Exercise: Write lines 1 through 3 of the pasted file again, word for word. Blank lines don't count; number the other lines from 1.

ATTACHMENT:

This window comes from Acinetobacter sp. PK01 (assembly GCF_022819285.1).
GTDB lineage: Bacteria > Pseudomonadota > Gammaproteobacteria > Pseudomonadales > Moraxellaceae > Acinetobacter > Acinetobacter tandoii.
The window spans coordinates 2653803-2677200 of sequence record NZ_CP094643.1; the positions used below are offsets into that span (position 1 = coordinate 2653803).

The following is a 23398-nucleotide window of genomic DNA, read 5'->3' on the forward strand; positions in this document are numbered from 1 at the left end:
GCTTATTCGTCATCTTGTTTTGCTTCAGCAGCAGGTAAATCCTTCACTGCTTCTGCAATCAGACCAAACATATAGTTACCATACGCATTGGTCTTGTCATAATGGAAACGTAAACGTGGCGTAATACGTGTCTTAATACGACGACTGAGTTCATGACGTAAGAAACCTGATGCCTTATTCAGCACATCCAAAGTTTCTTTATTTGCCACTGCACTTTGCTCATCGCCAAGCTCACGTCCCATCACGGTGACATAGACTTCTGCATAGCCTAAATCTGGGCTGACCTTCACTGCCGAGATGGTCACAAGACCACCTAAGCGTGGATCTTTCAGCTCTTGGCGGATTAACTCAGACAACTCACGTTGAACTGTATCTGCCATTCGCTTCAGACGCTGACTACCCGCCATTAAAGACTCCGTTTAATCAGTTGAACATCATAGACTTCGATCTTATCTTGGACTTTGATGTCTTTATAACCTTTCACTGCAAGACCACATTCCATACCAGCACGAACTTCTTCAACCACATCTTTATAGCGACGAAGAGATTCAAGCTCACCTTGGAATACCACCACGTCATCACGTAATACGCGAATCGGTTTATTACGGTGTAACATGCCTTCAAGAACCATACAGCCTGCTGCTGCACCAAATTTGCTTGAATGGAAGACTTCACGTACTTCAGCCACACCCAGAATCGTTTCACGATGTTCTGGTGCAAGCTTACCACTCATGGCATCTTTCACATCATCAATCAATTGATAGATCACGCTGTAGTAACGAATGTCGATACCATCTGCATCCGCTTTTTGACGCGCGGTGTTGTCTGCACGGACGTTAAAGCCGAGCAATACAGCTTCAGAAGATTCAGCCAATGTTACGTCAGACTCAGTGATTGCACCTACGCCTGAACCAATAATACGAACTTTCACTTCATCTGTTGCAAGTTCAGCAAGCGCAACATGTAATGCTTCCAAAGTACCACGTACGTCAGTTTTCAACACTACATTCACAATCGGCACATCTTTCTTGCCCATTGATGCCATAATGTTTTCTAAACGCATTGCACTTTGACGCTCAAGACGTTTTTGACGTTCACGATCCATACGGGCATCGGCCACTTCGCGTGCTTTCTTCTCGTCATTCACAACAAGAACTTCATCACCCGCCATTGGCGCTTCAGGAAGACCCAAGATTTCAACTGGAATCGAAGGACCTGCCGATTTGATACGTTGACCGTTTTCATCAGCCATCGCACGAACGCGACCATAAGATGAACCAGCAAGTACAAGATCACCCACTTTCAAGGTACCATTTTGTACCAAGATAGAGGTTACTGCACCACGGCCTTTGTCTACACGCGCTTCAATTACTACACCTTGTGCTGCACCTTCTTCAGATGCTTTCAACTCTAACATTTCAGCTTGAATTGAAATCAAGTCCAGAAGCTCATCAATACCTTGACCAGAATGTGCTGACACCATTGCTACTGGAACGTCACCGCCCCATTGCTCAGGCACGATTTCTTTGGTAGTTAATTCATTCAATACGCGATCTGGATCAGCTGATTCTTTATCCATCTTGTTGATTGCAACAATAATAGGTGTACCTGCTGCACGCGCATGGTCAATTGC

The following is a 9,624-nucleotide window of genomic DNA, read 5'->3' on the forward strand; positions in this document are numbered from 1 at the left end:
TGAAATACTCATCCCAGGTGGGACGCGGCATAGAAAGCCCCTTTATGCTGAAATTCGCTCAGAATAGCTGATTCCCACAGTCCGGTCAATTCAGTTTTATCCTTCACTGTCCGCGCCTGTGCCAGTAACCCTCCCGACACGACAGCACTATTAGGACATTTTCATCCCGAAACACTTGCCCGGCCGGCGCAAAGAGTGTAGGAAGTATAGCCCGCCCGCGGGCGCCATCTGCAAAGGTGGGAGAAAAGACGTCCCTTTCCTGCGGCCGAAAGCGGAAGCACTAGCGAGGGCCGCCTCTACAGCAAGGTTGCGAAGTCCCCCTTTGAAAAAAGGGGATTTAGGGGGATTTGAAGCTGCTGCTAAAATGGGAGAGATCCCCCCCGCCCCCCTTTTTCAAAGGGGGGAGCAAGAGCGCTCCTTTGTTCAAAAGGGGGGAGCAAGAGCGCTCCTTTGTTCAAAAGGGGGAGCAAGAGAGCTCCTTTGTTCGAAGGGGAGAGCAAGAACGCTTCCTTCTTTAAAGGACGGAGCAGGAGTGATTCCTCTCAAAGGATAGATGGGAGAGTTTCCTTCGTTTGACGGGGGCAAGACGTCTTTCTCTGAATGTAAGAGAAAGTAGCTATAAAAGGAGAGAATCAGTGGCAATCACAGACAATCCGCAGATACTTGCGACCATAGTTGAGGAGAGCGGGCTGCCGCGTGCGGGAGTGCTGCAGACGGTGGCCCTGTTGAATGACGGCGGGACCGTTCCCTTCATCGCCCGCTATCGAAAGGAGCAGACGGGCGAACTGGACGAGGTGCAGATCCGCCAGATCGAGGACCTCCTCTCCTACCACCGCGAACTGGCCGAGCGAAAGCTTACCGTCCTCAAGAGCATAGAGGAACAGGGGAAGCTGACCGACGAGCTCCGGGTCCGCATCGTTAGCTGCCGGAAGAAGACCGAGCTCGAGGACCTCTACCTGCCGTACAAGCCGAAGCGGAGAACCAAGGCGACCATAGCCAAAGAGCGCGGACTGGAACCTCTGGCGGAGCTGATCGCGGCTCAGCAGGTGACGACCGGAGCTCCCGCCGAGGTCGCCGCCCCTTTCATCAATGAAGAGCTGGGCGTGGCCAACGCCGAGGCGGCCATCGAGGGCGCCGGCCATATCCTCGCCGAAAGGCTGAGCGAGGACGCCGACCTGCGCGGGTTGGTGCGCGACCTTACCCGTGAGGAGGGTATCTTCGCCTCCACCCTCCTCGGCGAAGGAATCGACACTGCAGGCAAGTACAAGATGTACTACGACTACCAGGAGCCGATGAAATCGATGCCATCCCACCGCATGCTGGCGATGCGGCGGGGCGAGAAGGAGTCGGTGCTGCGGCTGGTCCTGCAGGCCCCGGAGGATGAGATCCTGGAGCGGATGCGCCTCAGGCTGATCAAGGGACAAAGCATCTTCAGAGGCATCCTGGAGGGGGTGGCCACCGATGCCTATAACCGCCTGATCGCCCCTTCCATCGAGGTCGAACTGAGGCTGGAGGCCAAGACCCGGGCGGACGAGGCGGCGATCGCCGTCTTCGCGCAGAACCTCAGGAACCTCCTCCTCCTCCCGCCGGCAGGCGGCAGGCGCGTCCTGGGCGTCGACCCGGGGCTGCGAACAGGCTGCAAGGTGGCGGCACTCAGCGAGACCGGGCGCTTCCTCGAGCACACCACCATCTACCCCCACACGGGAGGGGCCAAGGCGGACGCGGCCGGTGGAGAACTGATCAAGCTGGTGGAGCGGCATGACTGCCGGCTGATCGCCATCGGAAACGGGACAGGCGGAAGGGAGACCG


This window comes from Acinetobacter sp. PK01 (assembly GCF_022819285.1).
GTDB lineage: Bacteria > Pseudomonadota > Gammaproteobacteria > Pseudomonadales > Moraxellaceae > Acinetobacter > Acinetobacter tandoii.
The window spans coordinates 2653803-2677200 of sequence record NZ_CP094643.1; the positions used below are offsets into that span (position 1 = coordinate 2653803).